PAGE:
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Beavers v. Jones

United States District Court, D. Idaho

September 27, 2018

MARK D. BEAVERS, Petitioner,
v.
SANDY JONES, Respondent.

          MEMORANDUM DECISION AND ORDER

          DAVID C. NYE UNITED STATES DISTRICT COURT JUDGE

         Pending before the Court is Respondent Sandy Jones' Motion to Dismiss for Lack of Jurisdiction. Dkt. 7. The motion is now fully briefed and ripe for adjudication. Dkts. 9, 10. The Court takes judicial notice of the portions of the underlying record in the state court proceedings submitted by the parties. Having reviewed the record, including the state court record, and having considered the arguments of the parties, the Court enters the following Order.

         REVIEW OF MOTION TO DISMISS

         1. Background

          On January 30, 2009, in Kootenai County Case No. CR2006-18813, Petitioner was sentenced to a six-year unified prison sentence on Count 1, felony trafficking in marijuana, and a concurrent five-year unified prison sentence on Count 2, felony possession of marijuana with intent to deliver. Petitioner satisfied the sentence for Count 1 on November 17, 2013, and for Count 2 on November 17, 2012. Dkt. 7-2, Ann Greenwalt Aff., Appendix 1, p. 2.

         On June 5, 2017, over three years after having completed his last sentence in Kootenai County Case No. CR2006-18813, Petitioner filed his Petition for Writ of Habeas Corpus in the instant action to challenge his convictions arising from that case. Respondent filed a Motion to Dismiss for Lack of Subject Matter Jurisdiction, arguing that Petitioner was no longer “in custody” on these convictions at the time he filed his federal Petition. Dkt. 7.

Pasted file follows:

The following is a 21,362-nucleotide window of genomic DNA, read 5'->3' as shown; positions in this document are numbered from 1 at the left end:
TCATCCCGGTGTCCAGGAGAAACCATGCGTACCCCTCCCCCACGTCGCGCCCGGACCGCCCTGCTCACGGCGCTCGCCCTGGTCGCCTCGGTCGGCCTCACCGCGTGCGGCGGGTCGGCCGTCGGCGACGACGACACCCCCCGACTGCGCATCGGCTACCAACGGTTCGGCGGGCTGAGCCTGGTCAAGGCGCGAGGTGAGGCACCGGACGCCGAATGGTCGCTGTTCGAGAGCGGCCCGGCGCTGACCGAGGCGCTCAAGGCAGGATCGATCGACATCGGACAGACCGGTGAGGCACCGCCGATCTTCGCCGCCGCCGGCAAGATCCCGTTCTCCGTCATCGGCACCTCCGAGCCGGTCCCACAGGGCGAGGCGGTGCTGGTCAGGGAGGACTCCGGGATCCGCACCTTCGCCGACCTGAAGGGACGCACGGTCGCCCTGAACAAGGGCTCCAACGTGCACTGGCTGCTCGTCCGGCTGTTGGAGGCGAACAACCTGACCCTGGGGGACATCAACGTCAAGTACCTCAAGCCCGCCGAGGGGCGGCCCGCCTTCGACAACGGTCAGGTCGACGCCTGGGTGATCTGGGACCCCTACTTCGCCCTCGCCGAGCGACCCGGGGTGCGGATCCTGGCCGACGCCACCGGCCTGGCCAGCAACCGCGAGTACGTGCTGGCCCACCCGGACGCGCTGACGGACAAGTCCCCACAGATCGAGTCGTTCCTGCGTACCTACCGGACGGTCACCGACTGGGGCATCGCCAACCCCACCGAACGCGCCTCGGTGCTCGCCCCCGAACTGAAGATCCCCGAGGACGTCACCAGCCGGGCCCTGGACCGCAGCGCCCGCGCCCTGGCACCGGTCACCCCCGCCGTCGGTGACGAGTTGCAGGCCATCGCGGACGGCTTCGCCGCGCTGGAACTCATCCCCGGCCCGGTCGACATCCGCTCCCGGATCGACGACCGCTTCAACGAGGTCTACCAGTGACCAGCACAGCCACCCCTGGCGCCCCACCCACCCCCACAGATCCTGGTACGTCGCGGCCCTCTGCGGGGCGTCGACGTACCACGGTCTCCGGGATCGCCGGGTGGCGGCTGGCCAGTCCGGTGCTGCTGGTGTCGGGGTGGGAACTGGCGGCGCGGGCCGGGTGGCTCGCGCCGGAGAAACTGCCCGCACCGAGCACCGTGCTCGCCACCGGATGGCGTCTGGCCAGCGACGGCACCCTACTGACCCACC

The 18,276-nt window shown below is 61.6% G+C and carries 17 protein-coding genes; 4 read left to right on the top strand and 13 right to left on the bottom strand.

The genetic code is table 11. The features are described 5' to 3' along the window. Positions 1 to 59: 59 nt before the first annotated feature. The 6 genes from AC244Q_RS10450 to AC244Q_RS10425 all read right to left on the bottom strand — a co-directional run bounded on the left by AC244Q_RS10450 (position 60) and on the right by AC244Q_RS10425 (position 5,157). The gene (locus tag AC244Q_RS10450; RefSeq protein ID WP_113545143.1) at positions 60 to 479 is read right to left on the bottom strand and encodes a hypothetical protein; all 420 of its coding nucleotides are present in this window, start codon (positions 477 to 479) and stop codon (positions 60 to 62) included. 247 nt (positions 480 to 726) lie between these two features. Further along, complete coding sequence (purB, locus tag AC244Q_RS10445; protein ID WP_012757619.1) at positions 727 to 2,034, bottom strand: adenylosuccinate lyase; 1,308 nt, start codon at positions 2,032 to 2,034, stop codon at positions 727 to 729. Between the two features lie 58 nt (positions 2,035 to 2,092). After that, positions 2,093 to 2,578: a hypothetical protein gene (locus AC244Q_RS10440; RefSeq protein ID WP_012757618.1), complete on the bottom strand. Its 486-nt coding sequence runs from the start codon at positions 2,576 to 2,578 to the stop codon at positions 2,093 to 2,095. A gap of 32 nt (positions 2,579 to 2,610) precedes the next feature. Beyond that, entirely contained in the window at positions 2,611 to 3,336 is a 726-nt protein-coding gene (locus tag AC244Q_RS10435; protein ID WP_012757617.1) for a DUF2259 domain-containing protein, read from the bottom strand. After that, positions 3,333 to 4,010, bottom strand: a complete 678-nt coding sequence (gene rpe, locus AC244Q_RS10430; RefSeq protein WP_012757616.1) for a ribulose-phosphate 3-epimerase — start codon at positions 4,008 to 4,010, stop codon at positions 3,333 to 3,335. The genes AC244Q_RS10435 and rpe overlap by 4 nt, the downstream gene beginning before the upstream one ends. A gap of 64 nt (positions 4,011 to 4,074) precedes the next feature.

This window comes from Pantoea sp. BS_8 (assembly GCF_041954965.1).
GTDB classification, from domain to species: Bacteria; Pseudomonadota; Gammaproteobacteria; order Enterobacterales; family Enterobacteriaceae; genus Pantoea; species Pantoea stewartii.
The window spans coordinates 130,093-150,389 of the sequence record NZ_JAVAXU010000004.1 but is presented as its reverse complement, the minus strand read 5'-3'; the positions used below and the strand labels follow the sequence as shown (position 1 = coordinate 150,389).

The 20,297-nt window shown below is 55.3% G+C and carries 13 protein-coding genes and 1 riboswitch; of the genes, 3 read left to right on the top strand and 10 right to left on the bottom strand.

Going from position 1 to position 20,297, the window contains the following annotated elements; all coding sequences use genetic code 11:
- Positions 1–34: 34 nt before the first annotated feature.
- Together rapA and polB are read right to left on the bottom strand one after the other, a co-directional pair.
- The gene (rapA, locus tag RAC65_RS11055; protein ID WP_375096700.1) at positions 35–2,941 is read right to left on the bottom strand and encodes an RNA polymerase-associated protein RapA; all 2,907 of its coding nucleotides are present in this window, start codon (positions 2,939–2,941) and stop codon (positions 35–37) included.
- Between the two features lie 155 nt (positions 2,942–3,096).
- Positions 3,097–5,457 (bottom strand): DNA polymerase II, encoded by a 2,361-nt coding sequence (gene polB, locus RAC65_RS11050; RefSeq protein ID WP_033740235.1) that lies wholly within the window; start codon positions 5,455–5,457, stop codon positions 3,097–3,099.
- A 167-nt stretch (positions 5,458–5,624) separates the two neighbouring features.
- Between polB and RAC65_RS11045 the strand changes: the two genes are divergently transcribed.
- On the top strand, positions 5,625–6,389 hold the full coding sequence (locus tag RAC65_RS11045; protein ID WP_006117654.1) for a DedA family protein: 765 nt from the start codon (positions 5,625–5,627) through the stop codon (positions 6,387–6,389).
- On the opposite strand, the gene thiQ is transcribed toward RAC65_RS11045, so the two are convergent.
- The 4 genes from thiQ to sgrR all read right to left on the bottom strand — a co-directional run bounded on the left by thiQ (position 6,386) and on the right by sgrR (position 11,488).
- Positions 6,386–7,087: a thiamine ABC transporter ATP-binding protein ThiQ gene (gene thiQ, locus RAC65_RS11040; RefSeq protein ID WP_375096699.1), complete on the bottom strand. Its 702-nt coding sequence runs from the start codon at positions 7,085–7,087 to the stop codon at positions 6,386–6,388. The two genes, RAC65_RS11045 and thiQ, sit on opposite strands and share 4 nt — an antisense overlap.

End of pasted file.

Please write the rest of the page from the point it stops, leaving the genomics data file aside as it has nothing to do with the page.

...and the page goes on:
After Respondent filed the Motion to Dismiss, Petitioner asserted that, because the convictions in Kootenai County Case No. CR2006-18813 were used to enhance the sentence in another criminal drug trafficking case for which he is currently serving a twelve-year sentence, Kootenai County Case No. CR2007-27416, jurisdiction lies. Dkt. 9. The longer, enhanced sentence in the new case were ordered to run concurrently, not consecutively, to the shorter sentences in the prior case.

         All of the sentences described above are contained within a single judgment of conviction. Dkt. 7-3, pp. 3-4. Petitioner is now out of prison on parole for the twelve-year sentence.

         2. Standard of Law

         When a petitioner's compliance with threshold procedural requirements is at issue, a respondent may file a motion for summary dismissal, rather than an answer. White v. Lewis, 874 F.2d 599, 602 (9th Cir. 1989). Rule 4 of the Rules Governing § 2254 Cases authorizes the Court to summarily dismiss a petition for writ of habeas corpus when “it plainly appears from the face of the petition and any attached exhibits that the petitioner is not entitled to relief in the district court.”

         The threshold showing a § 2254 petitioner must make is that he is “in custody pursuant to the judgment of a State court.” 28 U.S.C. § 2254(a). If a petitioner cannot make that showing, no subject matter jurisdiction lies for the federal court to hear his petition.

         The United States Supreme Court has addressed this issue several times. In Maleng v. Cook, 490 U.S. 488 (1989), the Court held that “the respondent was not ‘in custody' on his 1958 conviction merely because that conviction had been used to enhance a subsequent sentence.” Id. at 492. But if the petition challenged the later enhanced sentence or its underlying conviction, jurisdiction was proper for the latter sentence or conviction. Id. at 493-94.

         In Lackawanna County District Attorney v. Coss, 532 U.S. 394 (2001), the United States Supreme Court reiterated that a challenge to a prior expired conviction is not cognizable once the petitioner is no longer in custody for that conviction, notwithstanding the fact that the prior conviction was used to enhance a sentence on a conviction for which the petitioner was in custody at the time the petition was filed. See Id. at 402. However, the Court recognized an exception to that rule-where a federal habeas petitioner can demonstrate that his current state sentence was enhanced on the basis of a prior state conviction that was obtained without counsel in violation of the Sixth Amendment. Id., pp. 402-08.

         3. ...


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